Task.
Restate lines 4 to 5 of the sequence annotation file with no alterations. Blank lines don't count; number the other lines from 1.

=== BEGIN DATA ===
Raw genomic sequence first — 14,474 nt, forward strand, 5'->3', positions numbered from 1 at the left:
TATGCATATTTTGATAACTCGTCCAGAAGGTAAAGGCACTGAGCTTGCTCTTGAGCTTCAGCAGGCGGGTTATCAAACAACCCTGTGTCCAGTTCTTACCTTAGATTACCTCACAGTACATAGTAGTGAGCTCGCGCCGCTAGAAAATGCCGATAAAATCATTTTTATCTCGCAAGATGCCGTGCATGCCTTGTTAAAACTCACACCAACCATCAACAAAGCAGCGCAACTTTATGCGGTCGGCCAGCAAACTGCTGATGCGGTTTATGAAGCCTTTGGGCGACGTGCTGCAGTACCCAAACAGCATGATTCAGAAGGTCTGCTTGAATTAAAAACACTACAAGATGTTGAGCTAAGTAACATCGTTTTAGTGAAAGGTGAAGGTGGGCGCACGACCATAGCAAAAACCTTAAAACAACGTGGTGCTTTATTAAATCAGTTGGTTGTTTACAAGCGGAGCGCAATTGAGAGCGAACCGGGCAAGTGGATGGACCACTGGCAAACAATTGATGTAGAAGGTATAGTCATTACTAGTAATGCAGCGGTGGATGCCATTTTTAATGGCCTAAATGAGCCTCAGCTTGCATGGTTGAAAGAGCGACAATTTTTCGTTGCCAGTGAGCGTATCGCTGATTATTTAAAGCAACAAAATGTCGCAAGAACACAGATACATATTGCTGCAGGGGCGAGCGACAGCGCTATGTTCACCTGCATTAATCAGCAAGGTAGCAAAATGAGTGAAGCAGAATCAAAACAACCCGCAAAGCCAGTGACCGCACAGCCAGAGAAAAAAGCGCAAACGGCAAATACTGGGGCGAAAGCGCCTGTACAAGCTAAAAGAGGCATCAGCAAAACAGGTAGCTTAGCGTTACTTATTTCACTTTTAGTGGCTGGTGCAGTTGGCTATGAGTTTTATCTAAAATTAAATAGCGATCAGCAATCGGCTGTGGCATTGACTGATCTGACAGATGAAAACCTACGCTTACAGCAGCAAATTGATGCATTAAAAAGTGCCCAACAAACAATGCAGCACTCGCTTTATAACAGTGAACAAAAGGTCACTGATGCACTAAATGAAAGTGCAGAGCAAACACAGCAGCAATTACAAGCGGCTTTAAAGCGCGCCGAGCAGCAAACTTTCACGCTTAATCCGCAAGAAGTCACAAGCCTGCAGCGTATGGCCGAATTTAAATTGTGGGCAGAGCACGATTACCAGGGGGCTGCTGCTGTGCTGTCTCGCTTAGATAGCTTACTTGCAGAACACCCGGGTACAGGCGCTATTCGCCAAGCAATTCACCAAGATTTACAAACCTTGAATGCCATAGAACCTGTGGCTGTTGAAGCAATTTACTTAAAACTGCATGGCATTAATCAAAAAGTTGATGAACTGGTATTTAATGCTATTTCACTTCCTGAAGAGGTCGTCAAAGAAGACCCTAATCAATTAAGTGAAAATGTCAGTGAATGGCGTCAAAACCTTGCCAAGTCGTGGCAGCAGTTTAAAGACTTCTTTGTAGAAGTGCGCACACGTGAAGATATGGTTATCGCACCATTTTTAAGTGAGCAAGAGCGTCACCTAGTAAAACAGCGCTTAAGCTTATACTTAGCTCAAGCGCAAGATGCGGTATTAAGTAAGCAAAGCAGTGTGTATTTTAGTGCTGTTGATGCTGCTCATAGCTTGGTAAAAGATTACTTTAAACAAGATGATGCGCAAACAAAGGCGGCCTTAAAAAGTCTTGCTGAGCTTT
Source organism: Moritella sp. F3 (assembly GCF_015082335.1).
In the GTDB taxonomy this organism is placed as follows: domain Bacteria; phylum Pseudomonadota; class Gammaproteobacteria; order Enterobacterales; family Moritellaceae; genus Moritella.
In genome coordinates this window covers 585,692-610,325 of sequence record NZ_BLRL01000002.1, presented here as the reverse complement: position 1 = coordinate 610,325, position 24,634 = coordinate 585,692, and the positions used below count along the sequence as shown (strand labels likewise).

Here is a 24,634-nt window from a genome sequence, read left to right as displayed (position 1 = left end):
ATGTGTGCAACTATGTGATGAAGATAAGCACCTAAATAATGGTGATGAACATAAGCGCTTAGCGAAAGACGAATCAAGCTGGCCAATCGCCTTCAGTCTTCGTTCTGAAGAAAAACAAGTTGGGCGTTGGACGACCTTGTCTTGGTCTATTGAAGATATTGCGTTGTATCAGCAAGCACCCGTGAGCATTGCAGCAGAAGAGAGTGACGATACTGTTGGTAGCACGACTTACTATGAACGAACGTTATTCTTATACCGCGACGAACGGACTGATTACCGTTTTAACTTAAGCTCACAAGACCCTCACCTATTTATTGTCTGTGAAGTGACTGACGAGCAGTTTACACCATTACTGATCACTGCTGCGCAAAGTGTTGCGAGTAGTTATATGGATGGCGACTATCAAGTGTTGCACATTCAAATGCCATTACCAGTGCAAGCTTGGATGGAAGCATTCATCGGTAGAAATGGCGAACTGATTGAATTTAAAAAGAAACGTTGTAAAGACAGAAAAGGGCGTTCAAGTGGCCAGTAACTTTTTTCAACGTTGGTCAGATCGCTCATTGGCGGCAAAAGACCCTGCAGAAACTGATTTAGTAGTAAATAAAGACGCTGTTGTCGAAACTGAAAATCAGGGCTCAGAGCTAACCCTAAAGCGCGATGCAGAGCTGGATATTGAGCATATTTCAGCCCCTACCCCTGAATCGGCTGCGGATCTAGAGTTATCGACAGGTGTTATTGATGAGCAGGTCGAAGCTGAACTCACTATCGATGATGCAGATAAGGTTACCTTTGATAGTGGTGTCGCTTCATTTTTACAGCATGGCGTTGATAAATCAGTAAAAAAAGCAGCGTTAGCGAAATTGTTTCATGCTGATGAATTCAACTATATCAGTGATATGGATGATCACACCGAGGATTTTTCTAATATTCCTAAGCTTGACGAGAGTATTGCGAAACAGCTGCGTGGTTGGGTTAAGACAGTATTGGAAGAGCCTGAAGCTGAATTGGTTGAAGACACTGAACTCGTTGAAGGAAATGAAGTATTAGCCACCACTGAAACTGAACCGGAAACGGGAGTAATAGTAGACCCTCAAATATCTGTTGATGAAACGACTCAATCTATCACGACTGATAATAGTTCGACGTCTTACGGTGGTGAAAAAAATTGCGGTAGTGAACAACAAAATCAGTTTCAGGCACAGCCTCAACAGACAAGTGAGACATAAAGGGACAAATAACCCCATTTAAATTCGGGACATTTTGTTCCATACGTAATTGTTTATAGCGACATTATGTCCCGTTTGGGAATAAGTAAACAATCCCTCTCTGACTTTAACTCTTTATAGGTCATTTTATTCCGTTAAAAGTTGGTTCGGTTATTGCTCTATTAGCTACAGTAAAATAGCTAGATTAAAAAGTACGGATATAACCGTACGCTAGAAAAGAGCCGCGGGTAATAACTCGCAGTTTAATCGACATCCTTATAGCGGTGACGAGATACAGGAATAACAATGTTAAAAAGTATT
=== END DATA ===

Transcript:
In the GTDB taxonomy this organism is placed as follows: domain Bacteria; phylum Pseudomonadota; class Gammaproteobacteria; order Enterobacterales; family Moritellaceae; genus Moritella.
In genome coordinates this window covers 585,692-610,325 of sequence record NZ_BLRL01000002.1, presented here as the reverse complement: position 1 = coordinate 610,325, position 24,634 = coordinate 585,692, and the positions used below count along the sequence as shown (strand labels likewise).